By Olly Newland
The news from the front seems to be doom and gloom these days if we go by the articles and news that get pumped out by the media.
But it pays to remember this about the news media: Bad News Sells.
You hardly ever see headlines that say positive things, let alone good news.
It seems that it has to be 'shock and horror' each time - and the more shock and the more horror the better.
Remember, all the media are jostling for attention and the headlines are designed to catch attention. Therefore - whatever the news is - many times the worst possible angle is portrayed in an attempt to make it penetrate the mind of the readers who are already swamped with messages from all sides.
So it is no different for news about the property market. There is no doubt that the market has slowed but it is not nearly as dead as the media would suggest.
I have personally experience several very nasty slumps and very exciting booms both here and in Australia. (Both were costly) These experiences give me some authority to comment (you are entitled to disagree, of course).
I am also sure one day, the unpleasant experiences we have witnessed or endured will pass and we will look back and wonder why many of us were so extremely nervous without good cause.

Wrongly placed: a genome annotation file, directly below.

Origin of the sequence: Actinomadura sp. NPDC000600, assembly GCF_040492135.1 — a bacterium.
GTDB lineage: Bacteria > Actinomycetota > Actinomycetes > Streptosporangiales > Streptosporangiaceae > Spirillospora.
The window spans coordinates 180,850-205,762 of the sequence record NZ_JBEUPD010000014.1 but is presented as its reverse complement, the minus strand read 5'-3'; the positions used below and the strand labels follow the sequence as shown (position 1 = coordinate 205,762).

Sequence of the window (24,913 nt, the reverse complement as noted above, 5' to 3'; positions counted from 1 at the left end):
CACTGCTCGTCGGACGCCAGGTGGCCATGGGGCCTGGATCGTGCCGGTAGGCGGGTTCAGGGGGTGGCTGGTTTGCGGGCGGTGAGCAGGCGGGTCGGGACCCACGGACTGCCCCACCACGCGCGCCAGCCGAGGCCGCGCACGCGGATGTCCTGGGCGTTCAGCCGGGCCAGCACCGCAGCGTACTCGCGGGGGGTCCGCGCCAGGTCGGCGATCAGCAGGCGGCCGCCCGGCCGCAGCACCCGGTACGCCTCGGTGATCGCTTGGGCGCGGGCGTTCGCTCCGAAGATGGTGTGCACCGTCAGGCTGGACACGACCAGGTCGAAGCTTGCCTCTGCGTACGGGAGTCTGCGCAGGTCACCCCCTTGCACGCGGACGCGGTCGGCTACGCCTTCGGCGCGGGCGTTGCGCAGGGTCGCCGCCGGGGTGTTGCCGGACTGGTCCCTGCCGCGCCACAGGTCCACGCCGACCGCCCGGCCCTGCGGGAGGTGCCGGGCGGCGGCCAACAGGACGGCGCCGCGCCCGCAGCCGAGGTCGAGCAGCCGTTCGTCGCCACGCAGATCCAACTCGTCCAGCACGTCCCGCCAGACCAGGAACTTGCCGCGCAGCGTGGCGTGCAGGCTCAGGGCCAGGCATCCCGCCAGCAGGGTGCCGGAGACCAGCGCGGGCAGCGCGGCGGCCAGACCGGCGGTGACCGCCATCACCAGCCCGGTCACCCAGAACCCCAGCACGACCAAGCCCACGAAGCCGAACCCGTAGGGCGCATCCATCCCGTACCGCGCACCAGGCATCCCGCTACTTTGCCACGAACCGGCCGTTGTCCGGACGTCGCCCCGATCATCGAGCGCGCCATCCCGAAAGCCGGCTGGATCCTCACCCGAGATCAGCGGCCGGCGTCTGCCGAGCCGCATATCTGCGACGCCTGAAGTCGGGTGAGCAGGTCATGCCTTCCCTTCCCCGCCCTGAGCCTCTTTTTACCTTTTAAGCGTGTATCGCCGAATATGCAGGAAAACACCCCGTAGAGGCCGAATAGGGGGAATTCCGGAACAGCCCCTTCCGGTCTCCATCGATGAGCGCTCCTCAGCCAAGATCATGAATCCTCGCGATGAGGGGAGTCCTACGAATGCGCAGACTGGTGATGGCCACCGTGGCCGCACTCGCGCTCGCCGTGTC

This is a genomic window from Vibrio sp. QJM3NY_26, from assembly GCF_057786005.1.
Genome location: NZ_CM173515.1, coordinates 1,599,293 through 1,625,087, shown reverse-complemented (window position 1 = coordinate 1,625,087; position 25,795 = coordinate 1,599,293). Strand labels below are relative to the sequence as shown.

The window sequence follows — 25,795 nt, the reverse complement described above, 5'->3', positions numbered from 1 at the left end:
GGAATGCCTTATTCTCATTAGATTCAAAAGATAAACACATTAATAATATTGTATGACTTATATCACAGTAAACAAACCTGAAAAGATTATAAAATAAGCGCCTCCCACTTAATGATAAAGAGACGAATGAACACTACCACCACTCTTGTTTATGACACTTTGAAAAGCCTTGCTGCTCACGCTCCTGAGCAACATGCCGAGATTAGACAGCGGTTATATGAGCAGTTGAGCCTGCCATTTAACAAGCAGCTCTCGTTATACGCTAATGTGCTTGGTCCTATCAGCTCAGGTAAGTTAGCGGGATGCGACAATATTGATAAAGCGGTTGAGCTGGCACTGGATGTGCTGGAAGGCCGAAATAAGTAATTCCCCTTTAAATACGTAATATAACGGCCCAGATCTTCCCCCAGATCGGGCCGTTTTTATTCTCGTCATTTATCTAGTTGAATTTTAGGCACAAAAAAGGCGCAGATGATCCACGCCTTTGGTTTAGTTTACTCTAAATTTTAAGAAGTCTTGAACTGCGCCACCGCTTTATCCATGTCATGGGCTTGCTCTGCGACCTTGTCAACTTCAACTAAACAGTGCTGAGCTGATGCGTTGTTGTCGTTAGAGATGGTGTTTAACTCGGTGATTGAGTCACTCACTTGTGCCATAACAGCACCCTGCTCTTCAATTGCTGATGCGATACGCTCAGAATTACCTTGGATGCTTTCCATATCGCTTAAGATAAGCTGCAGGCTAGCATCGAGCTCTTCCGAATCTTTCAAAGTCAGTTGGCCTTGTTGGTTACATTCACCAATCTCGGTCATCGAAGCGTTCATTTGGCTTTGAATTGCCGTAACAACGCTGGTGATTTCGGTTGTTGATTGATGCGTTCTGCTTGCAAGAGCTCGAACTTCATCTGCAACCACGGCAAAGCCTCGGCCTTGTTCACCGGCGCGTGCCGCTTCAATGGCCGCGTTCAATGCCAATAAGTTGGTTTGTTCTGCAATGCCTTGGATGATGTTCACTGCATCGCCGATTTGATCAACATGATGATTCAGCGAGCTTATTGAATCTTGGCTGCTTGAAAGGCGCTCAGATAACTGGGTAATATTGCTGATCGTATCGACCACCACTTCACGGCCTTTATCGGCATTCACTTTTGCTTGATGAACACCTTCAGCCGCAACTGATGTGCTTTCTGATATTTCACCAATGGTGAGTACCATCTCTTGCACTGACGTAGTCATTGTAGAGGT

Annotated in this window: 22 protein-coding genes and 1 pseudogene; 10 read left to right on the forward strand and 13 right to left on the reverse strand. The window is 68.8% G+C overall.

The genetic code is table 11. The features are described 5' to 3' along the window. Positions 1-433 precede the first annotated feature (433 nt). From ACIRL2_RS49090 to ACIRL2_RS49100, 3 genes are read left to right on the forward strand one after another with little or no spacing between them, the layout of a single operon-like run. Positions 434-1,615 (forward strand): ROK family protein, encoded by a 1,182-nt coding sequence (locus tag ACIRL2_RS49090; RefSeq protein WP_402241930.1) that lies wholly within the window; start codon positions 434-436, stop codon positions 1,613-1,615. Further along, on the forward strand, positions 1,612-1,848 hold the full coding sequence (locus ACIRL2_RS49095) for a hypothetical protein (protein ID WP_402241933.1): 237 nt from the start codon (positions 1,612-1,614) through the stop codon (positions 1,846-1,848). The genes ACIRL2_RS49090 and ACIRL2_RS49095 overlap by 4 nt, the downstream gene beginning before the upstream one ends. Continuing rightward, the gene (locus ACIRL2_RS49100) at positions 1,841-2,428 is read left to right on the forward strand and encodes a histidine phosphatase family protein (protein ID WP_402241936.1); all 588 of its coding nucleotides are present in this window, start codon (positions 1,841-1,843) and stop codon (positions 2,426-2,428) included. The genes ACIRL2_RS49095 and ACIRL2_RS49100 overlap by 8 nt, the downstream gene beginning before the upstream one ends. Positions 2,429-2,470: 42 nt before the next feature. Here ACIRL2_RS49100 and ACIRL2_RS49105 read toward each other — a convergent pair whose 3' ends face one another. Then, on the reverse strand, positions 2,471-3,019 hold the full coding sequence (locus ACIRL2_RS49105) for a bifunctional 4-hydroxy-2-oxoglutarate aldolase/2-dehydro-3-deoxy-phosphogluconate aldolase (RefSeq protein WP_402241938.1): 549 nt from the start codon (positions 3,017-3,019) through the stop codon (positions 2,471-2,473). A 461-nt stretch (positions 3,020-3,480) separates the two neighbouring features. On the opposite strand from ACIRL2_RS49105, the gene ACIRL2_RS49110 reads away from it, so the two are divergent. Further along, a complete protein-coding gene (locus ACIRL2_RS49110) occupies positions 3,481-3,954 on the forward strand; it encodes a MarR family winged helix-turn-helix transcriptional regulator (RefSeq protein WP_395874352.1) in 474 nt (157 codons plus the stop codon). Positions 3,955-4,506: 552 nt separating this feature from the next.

Of course many people have been badly effected and one has to be sorry for them even if it was there own greed that put them there in the first place.
Even worse are the innocent who were duped by dodgy practices or outright theft.
The fact is we live in a capitalist society and financial disasters are one of the hazards of the game.
One thing is for sure. I got my best bargains during downturns.
Remember the Asian Crisis around the mid nineties (1997-99). All the Far Eastern countries went through something similar to what we are currently witnessing and, looking back the bargains I got at that time were mouth watering.
One was a house in Remuera in one of the best streets. It was openly advertised as "Asian owner panics and bails out". The CV was $530,000 and the agent let it be known that the best offer over $400,000 would be considered.
As usual, my bargain hunting nose twitched and I offered a jaw-dropping $350,000 which I thought would never be accepted as the owner had paid $450,000 two years previously.
To my total amazement it was counter signed at $365,000 and SNAP! it was mine.
A lick of paint, and some carpet and I had it independently valued at $495,000. I sold it cash unconditional for $460,000.
Total time from start to finish: two months. Not bad at all and better than a wage. A real win-win deal - for both me and the ultimate buyer - all thanks to a panicky seller.
It got better. About the same time a block of 12 shops were advertised again by an Asian owner who was panicking himself into a state of total meltdown. (Note: panic visits all ethnic groups equally, but the troubles in the Asian economies at that time pressured Asian investors out of all proportion it seemed at the time.)
The rent on the 12 shops was (or should have been) $120,000 net per annum but because of bad management, the absentee owner, plus 'The Panic' made for a heady mixture of both greed and fear - on my part that is.